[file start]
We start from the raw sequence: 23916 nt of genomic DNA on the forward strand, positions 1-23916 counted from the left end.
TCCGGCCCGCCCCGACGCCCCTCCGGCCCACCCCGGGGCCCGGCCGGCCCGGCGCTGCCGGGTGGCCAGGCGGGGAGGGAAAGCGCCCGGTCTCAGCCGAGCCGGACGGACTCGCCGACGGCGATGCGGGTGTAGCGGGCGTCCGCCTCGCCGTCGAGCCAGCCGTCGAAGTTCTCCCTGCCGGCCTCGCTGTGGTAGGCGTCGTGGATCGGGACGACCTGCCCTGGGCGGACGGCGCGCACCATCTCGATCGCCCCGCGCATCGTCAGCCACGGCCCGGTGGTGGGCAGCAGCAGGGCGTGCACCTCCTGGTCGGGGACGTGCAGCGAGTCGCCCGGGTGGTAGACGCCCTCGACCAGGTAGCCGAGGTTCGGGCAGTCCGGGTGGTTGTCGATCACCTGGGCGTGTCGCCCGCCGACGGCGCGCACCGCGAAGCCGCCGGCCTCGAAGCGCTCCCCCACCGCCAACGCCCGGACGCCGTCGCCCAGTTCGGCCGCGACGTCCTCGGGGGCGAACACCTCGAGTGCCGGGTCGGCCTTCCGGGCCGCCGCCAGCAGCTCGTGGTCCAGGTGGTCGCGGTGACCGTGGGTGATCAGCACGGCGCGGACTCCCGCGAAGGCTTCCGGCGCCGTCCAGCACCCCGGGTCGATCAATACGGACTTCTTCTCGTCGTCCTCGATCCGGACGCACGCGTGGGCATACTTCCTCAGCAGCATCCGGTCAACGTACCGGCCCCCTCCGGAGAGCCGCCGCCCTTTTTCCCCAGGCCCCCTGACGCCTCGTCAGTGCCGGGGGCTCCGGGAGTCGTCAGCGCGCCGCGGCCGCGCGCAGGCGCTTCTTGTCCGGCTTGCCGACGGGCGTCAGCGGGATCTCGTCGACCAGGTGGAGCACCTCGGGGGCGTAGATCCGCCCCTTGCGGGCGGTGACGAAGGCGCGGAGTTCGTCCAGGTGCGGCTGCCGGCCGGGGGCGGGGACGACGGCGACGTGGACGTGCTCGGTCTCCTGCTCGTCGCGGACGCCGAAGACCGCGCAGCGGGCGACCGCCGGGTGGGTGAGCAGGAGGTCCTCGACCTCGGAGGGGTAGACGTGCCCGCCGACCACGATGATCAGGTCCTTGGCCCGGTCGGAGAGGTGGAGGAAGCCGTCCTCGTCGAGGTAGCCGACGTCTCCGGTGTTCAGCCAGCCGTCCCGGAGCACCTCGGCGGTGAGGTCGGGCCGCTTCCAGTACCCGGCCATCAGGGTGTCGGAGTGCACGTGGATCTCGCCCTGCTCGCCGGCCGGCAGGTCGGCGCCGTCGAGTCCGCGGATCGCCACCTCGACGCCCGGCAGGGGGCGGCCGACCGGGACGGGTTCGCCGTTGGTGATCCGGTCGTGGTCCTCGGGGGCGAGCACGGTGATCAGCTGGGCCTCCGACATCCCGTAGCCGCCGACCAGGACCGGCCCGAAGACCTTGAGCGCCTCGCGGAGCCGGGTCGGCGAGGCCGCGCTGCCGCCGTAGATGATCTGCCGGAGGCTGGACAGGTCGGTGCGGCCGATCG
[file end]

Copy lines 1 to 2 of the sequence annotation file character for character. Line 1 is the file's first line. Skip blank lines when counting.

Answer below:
We start from the raw sequence: 23916 nt of genomic DNA on the forward strand, positions 1-23916 counted from the left end.
TCCGGCCCGCCCCGACGCCCCTCCGGCCCACCCCGGGGCCCGGCCGGCCCGGCGCTGCCGGGTGGCCAGGCGGGGAGGGAAAGCGCCCGGTCTCAGCCGAGCCGGACGGACTCGCCGACGGCGATGCGGGTGTAGCGGGCGTCCGCCTCGCCGTCGAGCCAGCCGTCGAAGTTCTCCCTGCCGGCCTCGCTGTGGTAGGCGTCGTGGATCGGGACGACCTGCCCTGGGCGGACGGCGCGCACCATCTCGATCGCCCCGCGCATCGTCAGCCACGGCCCGGTGGTGGGCAGCAGCAGGGCGTGCACCTCCTGGTCGGGGACGTGCAGCGAGTCGCCCGGGTGGTAGACGCCCTCGACCAGGTAGCCGAGGTTCGGGCAGTCCGGGTGGTTGTCGATCACCTGGGCGTGTCGCCCGCCGACGGCGCGCACCGCGAAGCCGCCGGCCTCGAAGCGCTCCCCCACCGCCAACGCCCGGACGCCGTCGCCCAGTTCGGCCGCGACGTCCTCGGGGGCGAACACCTCGAGTGCCGGGTCGGCCTTCCGGGCCGCCGCCAGCAGCTCGTGGTCCAGGTGGTCGCGGTGACCGTGGGTGATCAGCACGGCGCGGACTCCCGCGAAGGCTTCCGGCGCCGTCCAGCACCCCGGGTCGATCAATACGGACTTCTTCTCGTCGTCCTCGATCCGGACGCACGCGTGGGCATACTTCCTCAGCAGCATCCGGTCAACGTACCGGCCCCCTCCGGAGAGCCGCCGCCCTTTTTCCCCAGGCCCCCTGACGCCTCGTCAGTGCCGGGGGCTCCGGGAGTCGTCAGCGCGCCGCGGCCGCGCGCAGGCGCTTCTTGTCCGGCTTGCCGACGGGCGTCAGCGGGATCTCGTCGACCAGGTGGAGCACCTCGGGGGCGTAGATCCGCCCCTTGCGGGCGGTGACGAAGGCGCGGAGTTCGTCCAGGTGCGGCTGCCGGCCGGGGGCGGGGACGACGGCGACGTGGACGTGCTCGGTCTCCTGCTCGTCGCGGACGCCGAAGACCGCGCAGCGGGCGACCGCCGGGTGGGTGAGCAGGAGGTCCTCGACCTCGGAGGGGTAGACGTGCCCGCCGACCACGATGATCAGGTCCTTGGCCCGGTCGGAGAGGTGGAGGAAGCCGTCCTCGTCGAGGTAGCCGACGTCTCCGGTGTTCAGCCAGCCGTCCCGGAGCACCTCGGCGGTGAGGTCGGGCCGCTTCCAGTACCCGGCCATCAGGGTGTCGGAGTGCACGTGGATCTCGCCCTGCTCGCCGGCCGGCAGGTCGGCGCCGTCGAGTCCGCGGATCGCCACCTCGACGCCCGGCAGGGGGCGGCCGACCGGGACGGGTTCGCCGTTGGTGATCCGGTCGTGGTCCTCGGGGGCGAGCACGGTGATCAGCTGGGCCTCCGACATCCCGTAGCCGCCGACCAGGACCGGCCCGAAGACCTTGAGCGCCTCGCGGAGCCGGGTCGGCGAGGCCGCGCTGCCGCCGTAGATGATCTGCCGGAGGCTGGACAGGTCGGTGCGGCCGATCG